# If a bounded sequence $\{a_n\}$ has no convergent subsequence, is it true that $|a_n−a_m|≥ \epsilon$ for some $\epsilon$ for all $n , m$

If a bounded sequence $$\{a_n\}$$ has no convergent subsequence, is it true that $$|a_n−a_m|≥ \epsilon$$ for some $$\epsilon$$ for all $$n , m$$?

If we do not require the sequence be bounded, then there are some counterexamples out there of sequence with no subsequence where the $$\inf(a_n, a_m)=0$$ but all those examples are unbounded sequences.

Edit: I should add that this is for general metric spaces. This is obviously true for $$\Bbb R$$ due to Bolzano.

In the Euclidean space $$\mathbb R^n$$, any bounded sequence has a convergent subsequence. This is known as the Bolzano-Weierstrass theorem.

In this case, your conjecture is therefore vacuously true.

Your conjecture fails once your metric space possesses bounded sequences $$(a_n)_{n\geq 0}$$ with no convergent subsequence.

Indeed, in this case, consider the sequence $$(b_{n})_{n\geq 0}$$, given by $$b_0=a_0$$ and $$b_{n+1}=a_n$$ for $$n\geq 0$$. Then $$(b_n)_{n\geq 0}$$ is also bounded and has no convergent subsequence, yet $$|b_1-b_0|=0$$. Thus, your required condition cannot hold.

If you change your condition to be true for all $$n\neq m$$ starting from some rank $$N$$, the condition still fails in general: consider the sequence $$(b_n)_{n\geq 0}$$, given by $$b_n:=a_{\lfloor n/2\rfloor}$$.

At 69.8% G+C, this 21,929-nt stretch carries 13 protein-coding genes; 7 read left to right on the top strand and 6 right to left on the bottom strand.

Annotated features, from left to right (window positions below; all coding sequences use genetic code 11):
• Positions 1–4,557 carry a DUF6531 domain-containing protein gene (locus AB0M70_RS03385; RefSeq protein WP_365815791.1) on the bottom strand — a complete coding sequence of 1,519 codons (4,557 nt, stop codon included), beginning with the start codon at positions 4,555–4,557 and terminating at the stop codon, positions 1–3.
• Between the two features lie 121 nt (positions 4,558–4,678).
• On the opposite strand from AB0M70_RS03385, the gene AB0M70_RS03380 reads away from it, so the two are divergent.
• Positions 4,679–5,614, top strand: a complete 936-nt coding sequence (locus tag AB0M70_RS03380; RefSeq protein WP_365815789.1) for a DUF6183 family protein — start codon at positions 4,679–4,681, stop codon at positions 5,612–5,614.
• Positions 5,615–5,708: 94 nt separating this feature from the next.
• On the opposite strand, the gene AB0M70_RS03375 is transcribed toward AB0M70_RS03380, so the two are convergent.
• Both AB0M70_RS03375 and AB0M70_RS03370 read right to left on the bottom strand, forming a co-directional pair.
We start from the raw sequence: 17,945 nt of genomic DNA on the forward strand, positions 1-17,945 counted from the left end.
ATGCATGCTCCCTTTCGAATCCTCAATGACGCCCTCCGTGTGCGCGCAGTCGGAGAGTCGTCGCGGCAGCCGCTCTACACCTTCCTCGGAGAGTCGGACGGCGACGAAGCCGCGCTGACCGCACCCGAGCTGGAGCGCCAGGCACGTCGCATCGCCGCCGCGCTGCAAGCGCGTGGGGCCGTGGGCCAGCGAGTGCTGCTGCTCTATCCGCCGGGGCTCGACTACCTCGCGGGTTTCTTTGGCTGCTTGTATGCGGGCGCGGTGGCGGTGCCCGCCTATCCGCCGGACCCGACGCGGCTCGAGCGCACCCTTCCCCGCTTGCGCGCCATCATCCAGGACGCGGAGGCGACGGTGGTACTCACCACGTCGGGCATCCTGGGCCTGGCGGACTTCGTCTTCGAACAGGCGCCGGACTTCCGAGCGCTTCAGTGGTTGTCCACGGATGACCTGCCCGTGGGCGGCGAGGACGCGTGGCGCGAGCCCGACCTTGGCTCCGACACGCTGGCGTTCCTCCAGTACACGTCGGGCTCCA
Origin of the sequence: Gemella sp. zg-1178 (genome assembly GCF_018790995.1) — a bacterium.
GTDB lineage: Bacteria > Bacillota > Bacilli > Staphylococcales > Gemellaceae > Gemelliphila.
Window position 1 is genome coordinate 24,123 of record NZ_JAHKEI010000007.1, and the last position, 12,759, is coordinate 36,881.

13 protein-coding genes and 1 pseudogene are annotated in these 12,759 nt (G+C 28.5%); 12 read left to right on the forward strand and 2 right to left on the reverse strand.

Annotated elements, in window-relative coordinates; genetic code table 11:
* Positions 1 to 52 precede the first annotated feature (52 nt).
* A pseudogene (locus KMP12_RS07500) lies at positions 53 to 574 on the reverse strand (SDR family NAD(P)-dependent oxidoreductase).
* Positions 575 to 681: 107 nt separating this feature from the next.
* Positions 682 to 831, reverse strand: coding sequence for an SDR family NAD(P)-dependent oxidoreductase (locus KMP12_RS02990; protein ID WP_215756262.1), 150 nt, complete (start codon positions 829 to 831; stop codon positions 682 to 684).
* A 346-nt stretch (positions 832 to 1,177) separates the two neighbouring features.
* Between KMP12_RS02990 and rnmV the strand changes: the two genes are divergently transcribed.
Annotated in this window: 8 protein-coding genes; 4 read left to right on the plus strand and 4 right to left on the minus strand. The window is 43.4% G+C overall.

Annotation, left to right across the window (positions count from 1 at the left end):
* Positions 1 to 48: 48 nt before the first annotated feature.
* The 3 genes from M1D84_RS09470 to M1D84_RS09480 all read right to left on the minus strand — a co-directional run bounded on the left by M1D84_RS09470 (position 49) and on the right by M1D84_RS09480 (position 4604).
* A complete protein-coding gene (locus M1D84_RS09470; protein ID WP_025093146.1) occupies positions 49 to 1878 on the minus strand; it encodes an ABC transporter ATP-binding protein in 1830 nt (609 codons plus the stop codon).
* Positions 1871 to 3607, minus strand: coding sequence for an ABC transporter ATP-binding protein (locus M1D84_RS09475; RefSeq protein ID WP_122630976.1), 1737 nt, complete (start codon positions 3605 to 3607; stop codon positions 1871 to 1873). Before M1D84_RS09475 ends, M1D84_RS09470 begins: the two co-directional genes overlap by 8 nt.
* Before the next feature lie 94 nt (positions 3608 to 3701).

• sorry I should have added I meant a general metric space and not just the reals. Is this still true in that case? I might also want to add the metric space is complete since the counterexamples are easy for incomplete spaces.
– Bill
Dec 3, 2021 at 17:02
• What if we have $n=m$?
– Gerd
Dec 3, 2021 at 18:35
• @Bill I added a counter-example.
– Zuy
Dec 3, 2021 at 18:48

Just another counterexample where $$a_n \not= a_m$$ $$(n\not=m)$$: Let $$X=C([0,1],\mathbb{R})$$ endowed with the maximum norm $$\|\cdot\|$$, and $$a_n(t)=t^n$$. Then $$(a_n)$$ has no convergent subsequence (each subsequence is pointwise convergent to the discontinuous function $$b(t)=0$$ $$(t \in [0,1))$$, $$b(1)=1$$). On the other hand $$\|a_n-a_{n+1}\| \to 0$$ $$(n \to \infty)$$. This can be seen by Dini's Theorem ($$t^n-t^{n+1}=t^n(1-t)$$ is pointwise decreasing to $$0$$) or directly by evaluating $$\|a_n-a_{n+1}\|=\frac{(1-1/(n+1))^n}{n+1}.$$